It is now recommended to infuse at least 30 mL/kg of IV crystalloids within the first 3 h of resuscitation of sepsis-induced hypoperfusion. We are concerned by both the predefined volume and timeframe. First, all septic patients do not exhibit the same degree of hypovolemia. For instance, abdominal sepsis inducing massive internal or external fluid losses is generally not equivalent to community-acquired pneumonia in terms of volume deficit. Deliberate administration of 30 mL/kg of fluids in patients with pneumonia with cardiovascular comorbidities might eventually result in pulmonary edema and hasten the need for mechanical ventilation. Initial fluid resuscitation should be individualized according to several elements, including clinical signs of hypovolemia, body temperature, pulse pressure, age, comorbidities, and sepsis origin. If hypovolemia is assumed to be a major component of hypoperfusion, fluids should be infused as a rapid fluid bolus to increase mean systemic filling pressure, venous return, and stroke volume [ 6]. The same amount of fluids infused in 3 h cannot have a measurable effect on systemic blood flow in this context. Second, early reassessment of hemodynamics is a fundamental aspect of management of patients with shock [ 7]. It is unreasonable to wait for 3 h—as it is suggested in the SSC guidelines [ 5]—before reassessing the effects of the initial fluid therapy.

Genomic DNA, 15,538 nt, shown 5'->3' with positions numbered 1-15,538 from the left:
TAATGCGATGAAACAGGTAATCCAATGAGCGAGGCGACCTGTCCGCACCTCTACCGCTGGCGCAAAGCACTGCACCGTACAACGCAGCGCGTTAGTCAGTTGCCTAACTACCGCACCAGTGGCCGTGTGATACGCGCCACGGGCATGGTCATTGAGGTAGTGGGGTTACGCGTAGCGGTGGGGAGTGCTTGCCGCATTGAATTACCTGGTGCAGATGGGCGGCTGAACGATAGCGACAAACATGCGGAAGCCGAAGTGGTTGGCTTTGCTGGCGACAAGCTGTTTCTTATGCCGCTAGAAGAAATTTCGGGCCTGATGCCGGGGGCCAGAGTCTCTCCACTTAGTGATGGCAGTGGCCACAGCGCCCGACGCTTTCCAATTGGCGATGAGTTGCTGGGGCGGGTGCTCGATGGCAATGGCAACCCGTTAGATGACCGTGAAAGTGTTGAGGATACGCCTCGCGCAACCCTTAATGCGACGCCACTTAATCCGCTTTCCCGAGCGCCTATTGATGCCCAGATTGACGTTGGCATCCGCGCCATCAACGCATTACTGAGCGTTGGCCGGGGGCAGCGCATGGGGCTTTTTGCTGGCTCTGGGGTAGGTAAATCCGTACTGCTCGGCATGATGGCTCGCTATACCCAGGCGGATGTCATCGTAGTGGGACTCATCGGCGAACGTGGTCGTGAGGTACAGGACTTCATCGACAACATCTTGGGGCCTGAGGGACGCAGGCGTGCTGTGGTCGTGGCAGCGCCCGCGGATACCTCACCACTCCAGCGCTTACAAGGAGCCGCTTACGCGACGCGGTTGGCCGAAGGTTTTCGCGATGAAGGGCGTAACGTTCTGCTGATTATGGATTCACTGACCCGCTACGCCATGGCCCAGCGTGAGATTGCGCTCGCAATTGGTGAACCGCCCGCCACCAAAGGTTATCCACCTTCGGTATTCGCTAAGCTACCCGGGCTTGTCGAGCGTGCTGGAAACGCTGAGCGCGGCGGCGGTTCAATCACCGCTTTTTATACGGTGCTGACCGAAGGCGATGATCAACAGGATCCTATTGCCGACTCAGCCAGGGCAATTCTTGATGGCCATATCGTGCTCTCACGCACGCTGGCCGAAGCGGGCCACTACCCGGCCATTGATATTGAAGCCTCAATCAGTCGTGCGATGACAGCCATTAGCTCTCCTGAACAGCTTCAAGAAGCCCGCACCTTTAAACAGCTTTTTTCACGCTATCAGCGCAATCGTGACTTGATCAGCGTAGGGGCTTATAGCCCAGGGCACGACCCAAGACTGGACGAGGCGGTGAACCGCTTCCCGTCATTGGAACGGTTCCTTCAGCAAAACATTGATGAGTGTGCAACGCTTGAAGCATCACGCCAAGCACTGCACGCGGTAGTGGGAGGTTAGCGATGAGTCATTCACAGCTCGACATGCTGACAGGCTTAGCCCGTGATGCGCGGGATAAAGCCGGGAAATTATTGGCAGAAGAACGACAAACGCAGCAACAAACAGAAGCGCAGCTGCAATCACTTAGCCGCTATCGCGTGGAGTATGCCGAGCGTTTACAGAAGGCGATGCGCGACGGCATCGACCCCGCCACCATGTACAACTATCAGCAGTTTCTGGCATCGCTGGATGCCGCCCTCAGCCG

From the last version of the SSC publication [ 5], it is unclear when norepinephrine should be initiated. The reader could understand that the decision should be made only at the time of the first reassessment (3 h). One major characteristic of septic shock is vasoplegia, where the need of a vasopressor is mandatory since fluid resuscitation alone cannot restore vascular tone and thus cannot completely correct profound hypotension [ 8], which is an event associated with mortality [ 9]. In addition, sepsis-induced vasoplegia results in a dramatic fall in diastolic arterial pressure (DAP), which represents the upstream pressure for perfusion of the left ventricle. A low DAP, especially in the context of tachycardia, can be an easy bedside tool to identify patients who need early initiation of a vasopressor. This was mentioned in the previous publication of the SCC [ 10] but disappeared inexplicably in the most recent one [ 5]. Early initiation of a vasopressor not only can rapidly correct hypotension in case of low vascular tone but also can avoid harmful fluid overload.